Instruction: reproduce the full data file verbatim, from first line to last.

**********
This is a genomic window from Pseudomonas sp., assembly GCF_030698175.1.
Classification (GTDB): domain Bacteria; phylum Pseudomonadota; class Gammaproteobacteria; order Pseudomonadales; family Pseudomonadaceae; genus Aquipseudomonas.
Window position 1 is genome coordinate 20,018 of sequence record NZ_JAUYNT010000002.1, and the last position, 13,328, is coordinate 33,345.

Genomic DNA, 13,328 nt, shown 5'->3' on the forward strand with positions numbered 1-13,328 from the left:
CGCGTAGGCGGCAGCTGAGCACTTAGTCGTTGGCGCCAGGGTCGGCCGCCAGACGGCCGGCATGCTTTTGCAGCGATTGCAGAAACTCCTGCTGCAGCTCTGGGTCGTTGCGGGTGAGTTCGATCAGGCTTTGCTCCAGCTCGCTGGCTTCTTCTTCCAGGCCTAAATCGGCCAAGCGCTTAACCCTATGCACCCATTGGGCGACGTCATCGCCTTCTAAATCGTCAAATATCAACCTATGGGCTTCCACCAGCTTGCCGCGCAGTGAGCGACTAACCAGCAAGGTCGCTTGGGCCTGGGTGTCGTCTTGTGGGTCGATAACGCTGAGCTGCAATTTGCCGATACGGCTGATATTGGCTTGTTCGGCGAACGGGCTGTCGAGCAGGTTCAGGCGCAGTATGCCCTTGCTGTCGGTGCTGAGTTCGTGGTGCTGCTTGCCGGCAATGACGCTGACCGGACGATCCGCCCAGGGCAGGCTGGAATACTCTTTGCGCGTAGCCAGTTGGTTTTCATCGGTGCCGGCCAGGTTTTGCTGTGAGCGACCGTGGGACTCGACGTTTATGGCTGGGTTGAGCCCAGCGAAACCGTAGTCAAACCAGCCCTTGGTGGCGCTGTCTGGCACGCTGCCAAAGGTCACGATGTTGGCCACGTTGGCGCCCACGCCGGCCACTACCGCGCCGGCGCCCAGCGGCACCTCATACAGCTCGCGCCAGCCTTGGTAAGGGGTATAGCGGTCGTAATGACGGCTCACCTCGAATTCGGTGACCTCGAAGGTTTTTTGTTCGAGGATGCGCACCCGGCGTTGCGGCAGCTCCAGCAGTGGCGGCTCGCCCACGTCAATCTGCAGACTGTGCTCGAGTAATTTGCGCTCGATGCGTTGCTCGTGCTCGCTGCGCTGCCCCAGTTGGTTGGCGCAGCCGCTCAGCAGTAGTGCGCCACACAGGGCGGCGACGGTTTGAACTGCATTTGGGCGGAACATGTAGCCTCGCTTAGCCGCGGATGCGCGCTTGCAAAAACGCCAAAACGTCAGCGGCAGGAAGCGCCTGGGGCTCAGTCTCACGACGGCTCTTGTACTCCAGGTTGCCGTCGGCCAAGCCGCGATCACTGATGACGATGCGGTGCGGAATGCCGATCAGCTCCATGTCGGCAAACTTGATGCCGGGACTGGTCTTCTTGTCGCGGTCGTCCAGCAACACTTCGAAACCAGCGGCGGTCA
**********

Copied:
This is a genomic window from Pseudomonas sp., assembly GCF_030698175.1.
Classification (GTDB): domain Bacteria; phylum Pseudomonadota; class Gammaproteobacteria; order Pseudomonadales; family Pseudomonadaceae; genus Aquipseudomonas.
Window position 1 is genome coordinate 20,018 of sequence record NZ_JAUYNT010000002.1, and the last position, 13,328, is coordinate 33,345.

Genomic DNA, 13,328 nt, shown 5'->3' on the forward strand with positions numbered 1-13,328 from the left:
CGCGTAGGCGGCAGCTGAGCACTTAGTCGTTGGCGCCAGGGTCGGCCGCCAGACGGCCGGCATGCTTTTGCAGCGATTGCAGAAACTCCTGCTGCAGCTCTGGGTCGTTGCGGGTGAGTTCGATCAGGCTTTGCTCCAGCTCGCTGGCTTCTTCTTCCAGGCCTAAATCGGCCAAGCGCTTAACCCTATGCACCCATTGGGCGACGTCATCGCCTTCTAAATCGTCAAATATCAACCTATGGGCTTCCACCAGCTTGCCGCGCAGTGAGCGACTAACCAGCAAGGTCGCTTGGGCCTGGGTGTCGTCTTGTGGGTCGATAACGCTGAGCTGCAATTTGCCGATACGGCTGATATTGGCTTGTTCGGCGAACGGGCTGTCGAGCAGGTTCAGGCGCAGTATGCCCTTGCTGTCGGTGCTGAGTTCGTGGTGCTGCTTGCCGGCAATGACGCTGACCGGACGATCCGCCCAGGGCAGGCTGGAATACTCTTTGCGCGTAGCCAGTTGGTTTTCATCGGTGCCGGCCAGGTTTTGCTGTGAGCGACCGTGGGACTCGACGTTTATGGCTGGGTTGAGCCCAGCGAAACCGTAGTCAAACCAGCCCTTGGTGGCGCTGTCTGGCACGCTGCCAAAGGTCACGATGTTGGCCACGTTGGCGCCCACGCCGGCCACTACCGCGCCGGCGCCCAGCGGCACCTCATACAGCTCGCGCCAGCCTTGGTAAGGGGTATAGCGGTCGTAATGACGGCTCACCTCGAATTCGGTGACCTCGAAGGTTTTTTGTTCGAGGATGCGCACCCGGCGTTGCGGCAGCTCCAGCAGTGGCGGCTCGCCCACGTCAATCTGCAGACTGTGCTCGAGTAATTTGCGCTCGATGCGTTGCTCGTGCTCGCTGCGCTGCCCCAGTTGGTTGGCGCAGCCGCTCAGCAGTAGTGCGCCACACAGGGCGGCGACGGTTTGAACTGCATTTGGGCGGAACATGTAGCCTCGCTTAGCCGCGGATGCGCGCTTGCAAAAACGCCAAAACGTCAGCGGCAGGAAGCGCCTGGGGCTCAGTCTCACGACGGCTCTTGTACTCCAGGTTGCCGTCGGCCAAGCCGCGATCACTGATGACGATGCGGTGCGGAATGCCGATCAGCTCCATGTCGGCAAACTTGATGCCGGGACTGGTCTTCTTGTCGCGGTCGTCCAGCAACACTTCGAAACCAGCGGCGGTCA